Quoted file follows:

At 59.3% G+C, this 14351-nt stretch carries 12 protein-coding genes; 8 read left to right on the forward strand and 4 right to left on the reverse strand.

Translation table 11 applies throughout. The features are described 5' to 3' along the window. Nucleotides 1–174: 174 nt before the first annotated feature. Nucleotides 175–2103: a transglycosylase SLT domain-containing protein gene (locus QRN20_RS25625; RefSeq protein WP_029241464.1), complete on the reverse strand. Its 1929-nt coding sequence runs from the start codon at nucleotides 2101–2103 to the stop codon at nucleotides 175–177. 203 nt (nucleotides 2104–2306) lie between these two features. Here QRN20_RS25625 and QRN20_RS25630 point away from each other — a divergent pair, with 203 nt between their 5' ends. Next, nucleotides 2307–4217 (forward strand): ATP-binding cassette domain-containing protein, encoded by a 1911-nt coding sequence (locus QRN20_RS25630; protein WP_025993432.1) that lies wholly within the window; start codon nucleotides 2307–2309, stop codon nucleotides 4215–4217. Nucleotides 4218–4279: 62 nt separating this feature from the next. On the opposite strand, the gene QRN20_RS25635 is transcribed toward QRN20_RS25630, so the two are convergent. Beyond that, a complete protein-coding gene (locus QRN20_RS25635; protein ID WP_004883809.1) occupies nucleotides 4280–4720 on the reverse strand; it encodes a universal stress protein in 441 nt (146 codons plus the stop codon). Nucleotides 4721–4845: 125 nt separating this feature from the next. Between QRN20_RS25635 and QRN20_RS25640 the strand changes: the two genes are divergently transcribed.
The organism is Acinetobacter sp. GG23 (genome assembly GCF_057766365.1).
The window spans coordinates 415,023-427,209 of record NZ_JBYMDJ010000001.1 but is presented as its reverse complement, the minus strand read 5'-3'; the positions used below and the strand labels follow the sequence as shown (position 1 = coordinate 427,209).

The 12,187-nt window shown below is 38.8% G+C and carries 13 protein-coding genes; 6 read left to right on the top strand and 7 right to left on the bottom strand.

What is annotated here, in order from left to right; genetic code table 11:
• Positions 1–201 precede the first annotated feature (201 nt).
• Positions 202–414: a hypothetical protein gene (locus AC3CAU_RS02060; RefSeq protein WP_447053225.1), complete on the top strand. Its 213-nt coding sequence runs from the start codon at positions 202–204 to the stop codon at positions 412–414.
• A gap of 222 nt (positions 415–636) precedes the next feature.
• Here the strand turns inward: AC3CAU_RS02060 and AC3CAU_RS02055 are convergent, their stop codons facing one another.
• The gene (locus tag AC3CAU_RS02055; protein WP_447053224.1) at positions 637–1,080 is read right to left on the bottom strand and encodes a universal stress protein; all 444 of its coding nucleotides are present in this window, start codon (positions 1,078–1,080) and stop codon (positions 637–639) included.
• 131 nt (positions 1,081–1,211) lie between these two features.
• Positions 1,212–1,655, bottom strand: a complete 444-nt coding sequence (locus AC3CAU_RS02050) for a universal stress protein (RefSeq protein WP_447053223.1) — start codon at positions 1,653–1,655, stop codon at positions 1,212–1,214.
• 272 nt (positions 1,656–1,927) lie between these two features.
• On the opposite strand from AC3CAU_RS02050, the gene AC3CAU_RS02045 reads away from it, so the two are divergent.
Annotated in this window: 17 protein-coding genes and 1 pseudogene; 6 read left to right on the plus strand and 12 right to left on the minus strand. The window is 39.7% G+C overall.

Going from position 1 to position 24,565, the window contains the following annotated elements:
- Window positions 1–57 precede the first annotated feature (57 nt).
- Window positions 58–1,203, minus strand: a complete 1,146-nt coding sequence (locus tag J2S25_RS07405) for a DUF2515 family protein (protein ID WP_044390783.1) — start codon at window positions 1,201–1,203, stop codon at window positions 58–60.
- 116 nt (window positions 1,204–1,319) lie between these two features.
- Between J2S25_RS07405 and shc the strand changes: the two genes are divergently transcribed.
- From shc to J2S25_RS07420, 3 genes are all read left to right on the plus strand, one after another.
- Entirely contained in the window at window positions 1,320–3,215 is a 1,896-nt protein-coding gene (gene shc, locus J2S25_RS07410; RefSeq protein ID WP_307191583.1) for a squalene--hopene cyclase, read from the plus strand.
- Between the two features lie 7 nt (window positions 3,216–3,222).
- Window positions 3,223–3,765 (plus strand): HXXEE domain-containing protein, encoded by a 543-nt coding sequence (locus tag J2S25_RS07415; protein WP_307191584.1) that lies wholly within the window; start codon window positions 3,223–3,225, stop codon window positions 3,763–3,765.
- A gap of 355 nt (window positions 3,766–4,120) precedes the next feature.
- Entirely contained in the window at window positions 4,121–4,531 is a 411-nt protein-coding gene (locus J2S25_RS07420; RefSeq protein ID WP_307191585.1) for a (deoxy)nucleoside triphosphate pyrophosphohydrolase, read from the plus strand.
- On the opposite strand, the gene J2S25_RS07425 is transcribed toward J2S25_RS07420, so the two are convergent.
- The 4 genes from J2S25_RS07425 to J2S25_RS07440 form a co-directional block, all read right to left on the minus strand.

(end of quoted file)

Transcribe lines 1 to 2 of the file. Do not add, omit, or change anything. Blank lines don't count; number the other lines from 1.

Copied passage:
At 59.3% G+C, this 14351-nt stretch carries 12 protein-coding genes; 8 read left to right on the forward strand and 4 right to left on the reverse strand.

Translation table 11 applies throughout. The features are described 5' to 3' along the window. Nucleotides 1–174: 174 nt before the first annotated feature. Nucleotides 175–2103: a transglycosylase SLT domain-containing protein gene (locus QRN20_RS25625; RefSeq protein WP_029241464.1), complete on the reverse strand. Its 1929-nt coding sequence runs from the start codon at nucleotides 2101–2103 to the stop codon at nucleotides 175–177. 203 nt (nucleotides 2104–2306) lie between these two features. Here QRN20_RS25625 and QRN20_RS25630 point away from each other — a divergent pair, with 203 nt between their 5' ends. Next, nucleotides 2307–4217 (forward strand): ATP-binding cassette domain-containing protein, encoded by a 1911-nt coding sequence (locus QRN20_RS25630; protein WP_025993432.1) that lies wholly within the window; start codon nucleotides 2307–2309, stop codon nucleotides 4215–4217. Nucleotides 4218–4279: 62 nt separating this feature from the next. On the opposite strand, the gene QRN20_RS25635 is transcribed toward QRN20_RS25630, so the two are convergent. Beyond that, a complete protein-coding gene (locus QRN20_RS25635; protein ID WP_004883809.1) occupies nucleotides 4280–4720 on the reverse strand; it encodes a universal stress protein in 441 nt (146 codons plus the stop codon). Nucleotides 4721–4845: 125 nt separating this feature from the next. Between QRN20_RS25635 and QRN20_RS25640 the strand changes: the two genes are divergently transcribed.